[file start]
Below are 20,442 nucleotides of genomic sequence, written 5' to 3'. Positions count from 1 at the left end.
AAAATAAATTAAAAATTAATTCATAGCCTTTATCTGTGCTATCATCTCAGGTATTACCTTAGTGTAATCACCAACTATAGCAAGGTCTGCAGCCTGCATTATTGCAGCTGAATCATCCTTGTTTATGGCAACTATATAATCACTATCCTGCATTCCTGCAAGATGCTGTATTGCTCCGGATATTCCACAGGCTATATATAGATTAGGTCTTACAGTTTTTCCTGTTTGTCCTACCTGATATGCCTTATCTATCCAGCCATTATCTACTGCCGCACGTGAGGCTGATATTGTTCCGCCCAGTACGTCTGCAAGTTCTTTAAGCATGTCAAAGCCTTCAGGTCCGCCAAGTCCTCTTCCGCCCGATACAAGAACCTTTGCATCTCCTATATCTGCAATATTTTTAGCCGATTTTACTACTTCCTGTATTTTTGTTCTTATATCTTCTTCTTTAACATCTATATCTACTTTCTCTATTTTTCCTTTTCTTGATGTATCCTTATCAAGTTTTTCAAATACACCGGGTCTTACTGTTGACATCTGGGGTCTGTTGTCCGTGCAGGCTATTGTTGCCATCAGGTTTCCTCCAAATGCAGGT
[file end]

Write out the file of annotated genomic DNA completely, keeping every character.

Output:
Below are 20,442 nucleotides of genomic sequence, written 5' to 3'. Positions count from 1 at the left end.
AAAATAAATTAAAAATTAATTCATAGCCTTTATCTGTGCTATCATCTCAGGTATTACCTTAGTGTAATCACCAACTATAGCAAGGTCTGCAGCCTGCATTATTGCAGCTGAATCATCCTTGTTTATGGCAACTATATAATCACTATCCTGCATTCCTGCAAGATGCTGTATTGCTCCGGATATTCCACAGGCTATATATAGATTAGGTCTTACAGTTTTTCCTGTTTGTCCTACCTGATATGCCTTATCTATCCAGCCATTATCTACTGCCGCACGTGAGGCTGATATTGTTCCGCCCAGTACGTCTGCAAGTTCTTTAAGCATGTCAAAGCCTTCAGGTCCGCCAAGTCCTCTTCCGCCCGATACAAGAACCTTTGCATCTCCTATATCTGCAATATTTTTAGCCGATTTTACTACTTCCTGTATTTTTGTTCTTATATCTTCTTCTTTAACATCTATATCTACTTTCTCTATTTTTCCTTTTCTTGATGTATCCTTATCAAGTTTTTCAAATACACCGGGTCTTACTGTTGACATCTGGGGTCTGTTGTCCGTGCAGGCTATTGTTGCCATCAGGTTTCCTCCAAATGCAGGT